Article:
Wednesday, October 23, 2013

The Hardest Job in Direct Support

I have recently had occasion to meet with and talk with people who supervise and manage direct support professionals. From Portland, Oregon to Portland Maine, I have heard stories of great wonder and stories from hell.  The common theme throughout most of these stories is quite the same.  It is clear that frontline supervisors in the field of direct support have the hardest jobs of all the ranks. Let me explain.

Sherry  (her real name I will change to protect confidentiality) is a manager of a group home somewhere in New England.  She was telling me of a recent time when she was faced with an upcoming state licensing survey of the group home she managed, the training a new DSP, the ongoing support of a person who was in end-of -life care and also a personal issue that seeped into her work.  She indicated that the problem she faces each day that gives her the most concern is hoping that the people in the group home she oversees are "happy".  Sherry admitted to feeling overwhelmed at the impossible task of answering to so many people.  I listened and realized something.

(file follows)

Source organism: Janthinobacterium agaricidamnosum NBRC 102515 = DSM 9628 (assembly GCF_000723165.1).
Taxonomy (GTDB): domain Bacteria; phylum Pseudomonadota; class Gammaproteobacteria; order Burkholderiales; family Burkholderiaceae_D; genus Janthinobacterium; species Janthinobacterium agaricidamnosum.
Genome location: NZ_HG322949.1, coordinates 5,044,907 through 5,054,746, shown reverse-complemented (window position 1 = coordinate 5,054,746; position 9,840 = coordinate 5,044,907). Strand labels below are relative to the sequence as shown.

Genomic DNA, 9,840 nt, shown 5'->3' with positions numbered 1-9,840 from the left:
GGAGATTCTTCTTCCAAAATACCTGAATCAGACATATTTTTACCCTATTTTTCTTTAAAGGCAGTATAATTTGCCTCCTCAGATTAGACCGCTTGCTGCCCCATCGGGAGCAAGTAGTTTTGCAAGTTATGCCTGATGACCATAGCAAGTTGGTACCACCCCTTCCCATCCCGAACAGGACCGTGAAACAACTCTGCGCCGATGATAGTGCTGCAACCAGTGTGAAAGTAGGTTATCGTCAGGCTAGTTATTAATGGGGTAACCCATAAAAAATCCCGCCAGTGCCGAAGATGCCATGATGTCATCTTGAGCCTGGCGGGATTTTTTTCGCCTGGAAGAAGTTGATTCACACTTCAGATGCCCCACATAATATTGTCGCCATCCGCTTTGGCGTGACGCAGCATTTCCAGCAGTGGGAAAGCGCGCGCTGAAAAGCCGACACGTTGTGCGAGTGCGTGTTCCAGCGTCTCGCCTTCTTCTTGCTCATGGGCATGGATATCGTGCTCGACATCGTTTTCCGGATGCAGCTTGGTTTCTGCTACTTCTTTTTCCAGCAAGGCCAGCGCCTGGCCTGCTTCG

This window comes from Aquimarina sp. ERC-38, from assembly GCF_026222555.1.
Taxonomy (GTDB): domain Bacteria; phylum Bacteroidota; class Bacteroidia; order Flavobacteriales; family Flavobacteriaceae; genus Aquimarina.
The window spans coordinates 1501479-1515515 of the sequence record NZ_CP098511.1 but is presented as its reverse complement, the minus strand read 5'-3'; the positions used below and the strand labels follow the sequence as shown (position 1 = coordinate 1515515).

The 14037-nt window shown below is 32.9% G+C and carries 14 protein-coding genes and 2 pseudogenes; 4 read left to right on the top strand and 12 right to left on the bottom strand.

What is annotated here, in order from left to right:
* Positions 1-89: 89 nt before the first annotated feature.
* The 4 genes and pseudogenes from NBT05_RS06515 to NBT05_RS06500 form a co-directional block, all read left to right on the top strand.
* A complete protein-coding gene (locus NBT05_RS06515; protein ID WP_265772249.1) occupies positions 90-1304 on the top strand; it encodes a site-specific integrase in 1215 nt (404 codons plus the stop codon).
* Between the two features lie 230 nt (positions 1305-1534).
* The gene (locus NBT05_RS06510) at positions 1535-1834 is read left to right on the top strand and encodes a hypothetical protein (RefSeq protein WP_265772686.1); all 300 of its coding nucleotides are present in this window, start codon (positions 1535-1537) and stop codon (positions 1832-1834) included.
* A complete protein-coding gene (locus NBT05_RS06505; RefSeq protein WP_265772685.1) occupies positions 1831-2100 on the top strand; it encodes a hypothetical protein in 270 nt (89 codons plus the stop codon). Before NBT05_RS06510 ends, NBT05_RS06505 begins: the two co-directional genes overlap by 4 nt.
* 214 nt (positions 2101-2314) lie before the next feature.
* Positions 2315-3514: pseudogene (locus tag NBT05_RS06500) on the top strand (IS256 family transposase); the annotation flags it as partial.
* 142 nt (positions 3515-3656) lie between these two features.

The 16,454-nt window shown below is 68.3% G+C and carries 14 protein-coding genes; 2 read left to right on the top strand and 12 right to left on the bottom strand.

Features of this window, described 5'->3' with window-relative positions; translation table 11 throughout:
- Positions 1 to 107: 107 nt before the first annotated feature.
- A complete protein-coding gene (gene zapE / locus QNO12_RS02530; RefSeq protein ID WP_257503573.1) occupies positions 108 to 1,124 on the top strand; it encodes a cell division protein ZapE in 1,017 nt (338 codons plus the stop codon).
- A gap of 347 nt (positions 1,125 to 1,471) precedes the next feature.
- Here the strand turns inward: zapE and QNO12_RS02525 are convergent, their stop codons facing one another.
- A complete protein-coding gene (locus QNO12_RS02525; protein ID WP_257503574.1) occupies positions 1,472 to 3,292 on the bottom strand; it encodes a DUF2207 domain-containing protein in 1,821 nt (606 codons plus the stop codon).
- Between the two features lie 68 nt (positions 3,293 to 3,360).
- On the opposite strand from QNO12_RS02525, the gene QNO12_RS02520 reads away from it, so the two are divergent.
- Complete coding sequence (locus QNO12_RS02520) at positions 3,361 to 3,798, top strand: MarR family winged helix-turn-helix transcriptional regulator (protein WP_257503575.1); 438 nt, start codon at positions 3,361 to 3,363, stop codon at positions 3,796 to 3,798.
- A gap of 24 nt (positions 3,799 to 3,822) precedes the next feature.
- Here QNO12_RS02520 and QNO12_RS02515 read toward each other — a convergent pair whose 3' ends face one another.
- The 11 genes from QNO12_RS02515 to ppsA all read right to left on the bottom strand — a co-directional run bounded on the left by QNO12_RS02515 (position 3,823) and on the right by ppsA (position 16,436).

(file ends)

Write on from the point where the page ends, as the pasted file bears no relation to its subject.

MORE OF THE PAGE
I talk often about the most important people in the system, the people we support and the direct support professionals.  Yes, they are.  However, in the last few weeks, after meeting with hundreds of frontline supervisors, I can conclude this.

Frontline supervisors and managers of direct support professionals have the HARDEST job in direct support.  More power to them.  I hope that in the next few years as standardized frontline competencies unfold that we take some moments to thank the people who have the HARDEST job in direct support.